Interview: Simon Reeve

One of our favourite celebrity explorers gives us an insight into his life on the road.

Who’s inspired you the most?

I watched the great man Michael Palin when I was growing-up and found his journeys very inspiring. One of the many things that was brilliant about him was that he didn’t patronise or talk down to the exotic locals that he met. He sat with them and had a cup of tea and let them listen to his Walkman. I loved that. It’s a style I’ve tried to incorporate into my own programmes. Obviously I’m not as funny as Michael. Or as nice. He really is a lovely bloke. Other travellers who I’ve inspired me include Bill Bryson, because I love his self-deprecating humour, and the hardcore telly traveller Sean Langan. Nobody too poncy.

What was your longest journey?

There’s been a few! I suppose for distance it’s probably an episode of my Tropic of Cancer series when we travelled across North Africa from Western Sahara through Mauritania into southern Algeria and across a border into Libya. We covered huge distances, mostly by land, and crossed borders that outsiders hadn’t been allowed across for decades. The route took us through a completely other-worldly landscape, where anything could happen. I had one of my most memorable encounters on that journey, when we were sitting by a fire in the middle of the desert and a tuareg nomad suddenly appeared out of the night and sat down next to us. He just nodded at me as if he was sitting down next to me on the Tube. Desert rules mean we shared our food with him, and he ate and then disappeared into the night.

Where would you never go?

I don’t think there’s anywhere that I wouldn’t go. The world is an incredibly welcoming and safe place, so long as you wear a seat-belt. I like places that are quite extreme, and give my buttons a tweak. But that can be extremely beautiful, extremely surprising, or extremely exhilarating. I suppose I’d rather avoid anywhere boring.

Biggest lesson from your travels?

Travel has been the making of me, giving me confidence and insight into so many different aspects of us. If I had to pick one big lesson it would be that after basic security and bit of grub, ultimately the thing that all of humans on this planet really desperately need is a sense of purpose and meaning in our lives. That could come from the traditions of our tribe, or football, or our stamp collection, or anything. But we have to have it, otherwise we feel lost and adrift.

What’s the best thing to do when lost in a foreign country?

Don’t’ worry, don’t panic. Enjoy the experience if you can. Remember that the world is safe and friendly and use your instincts to find your way out. If you’re in a city don’t go down streets where you don’t feel comfortable. If you’re in the wilds then look for high ground that will give you a view and track the movement of the sun to give yourself some basic orientation.

Who is your travel hero?

My Grandma. She had polio when she was a child and always walked with great difficulty and with calipers on her legs. But she had a mobility car and she’d take my younger brother and me on magical mystery tours where we’d drive around somewhere really exotic like Wembley Park Trading Estate and James and I could say left Grandma turn here, and we’d get to explore somewhere we’d never been. It was a complete thrill of discovery. I could hardly see out of the windows I was so small but I still remember the feeling today.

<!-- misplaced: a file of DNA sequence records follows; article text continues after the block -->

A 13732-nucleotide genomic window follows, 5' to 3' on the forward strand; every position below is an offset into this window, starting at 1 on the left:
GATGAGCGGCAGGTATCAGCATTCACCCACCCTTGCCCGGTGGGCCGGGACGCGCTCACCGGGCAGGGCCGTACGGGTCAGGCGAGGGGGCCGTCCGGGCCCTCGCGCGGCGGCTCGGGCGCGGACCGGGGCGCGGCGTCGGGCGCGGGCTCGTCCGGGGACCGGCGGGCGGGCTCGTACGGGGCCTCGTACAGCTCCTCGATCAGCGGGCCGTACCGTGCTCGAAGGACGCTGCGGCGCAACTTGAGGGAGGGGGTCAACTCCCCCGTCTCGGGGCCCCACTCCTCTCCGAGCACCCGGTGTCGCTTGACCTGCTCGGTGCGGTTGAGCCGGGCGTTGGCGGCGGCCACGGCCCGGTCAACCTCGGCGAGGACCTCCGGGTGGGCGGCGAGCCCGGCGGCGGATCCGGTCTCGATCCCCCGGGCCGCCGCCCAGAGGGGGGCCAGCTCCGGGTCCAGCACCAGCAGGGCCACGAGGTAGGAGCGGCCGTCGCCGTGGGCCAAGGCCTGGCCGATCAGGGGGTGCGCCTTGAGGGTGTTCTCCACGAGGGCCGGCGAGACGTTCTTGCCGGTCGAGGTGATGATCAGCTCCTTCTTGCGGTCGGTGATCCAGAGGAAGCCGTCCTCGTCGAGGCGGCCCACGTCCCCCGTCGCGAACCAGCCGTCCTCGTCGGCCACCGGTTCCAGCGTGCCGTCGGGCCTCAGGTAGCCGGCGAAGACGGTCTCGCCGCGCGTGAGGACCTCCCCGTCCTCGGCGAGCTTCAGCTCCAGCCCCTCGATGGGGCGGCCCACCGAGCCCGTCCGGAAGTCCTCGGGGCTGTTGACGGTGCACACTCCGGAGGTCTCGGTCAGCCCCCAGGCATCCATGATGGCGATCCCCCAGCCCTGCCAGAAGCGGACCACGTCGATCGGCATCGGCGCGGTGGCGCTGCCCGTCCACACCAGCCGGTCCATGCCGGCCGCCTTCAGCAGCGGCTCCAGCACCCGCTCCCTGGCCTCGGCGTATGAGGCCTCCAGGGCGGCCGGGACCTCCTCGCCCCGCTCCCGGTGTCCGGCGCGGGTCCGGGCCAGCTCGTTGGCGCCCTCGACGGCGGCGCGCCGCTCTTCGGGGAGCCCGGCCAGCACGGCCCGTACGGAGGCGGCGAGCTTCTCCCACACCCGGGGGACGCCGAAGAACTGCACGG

Where would you advise our readers to travel to this summer?

If you’re adventurous then you’ve got to head to Africa, to somewhere like Mozambique, which has a distinctly Latin vibe. Or magical Madagascar, which is like the Galapagos, but on a bigger scale. Or Colombia, which is now finally opening up to tourists. Or the stunning Maldives, where you’re almost guaranteed beauty above and below the waves. Whatever you’re thinking about doing, don’t delay. Just get out there. Don’t waste a moment. Life is so short!

Does travel ever lose its appeal?

No, not yet. I have some of my most memorable life experiences when I’m on the road travelling, so it’s not something I want to give up. In truth there’s not a day goes by when we’re filming when I don’t learn something new or have a completely memorable experience that will linger in my mind forever. That’s what I love about travelling.

How do you decide where next to go?

Well I have to think of journeys that other telly people haven’t done for at least a while, and they have to be simple and ideally make viewers think and feel they’ll be a joy to watch. We’re not controlled by ratings, but we have to make sure a few people are going to watch. ‘The Urals’ might be an interesting series, but it’s not telly gold, that’s for sure.

Where did your interest in terrorism stem from?

I’ve always been interested in the extremes, and my big break when I did newspaper investigations was tracking-down a couple of South African neo-nazi terrrorists who were on the run in the UK. They were scary guys who’d blown up queues of people waiting for taxis in South Africa, but when I met them even I could see they were quite pathetic characters – and I was just a pathetic 19-year-old lad from Acton. So I was intrigued and appalled that these no-hopers had been able to affect the political process in South Africa, and I began specialising in investigating terrorism. I spent five years writing a book about al Qaeda that came out in 1998 and nobody really read until the events of 9/11. I have a very different career now, but I’m still fascinated by life and people and the big wide world. To understand us and our planet you really have to get out there and explore.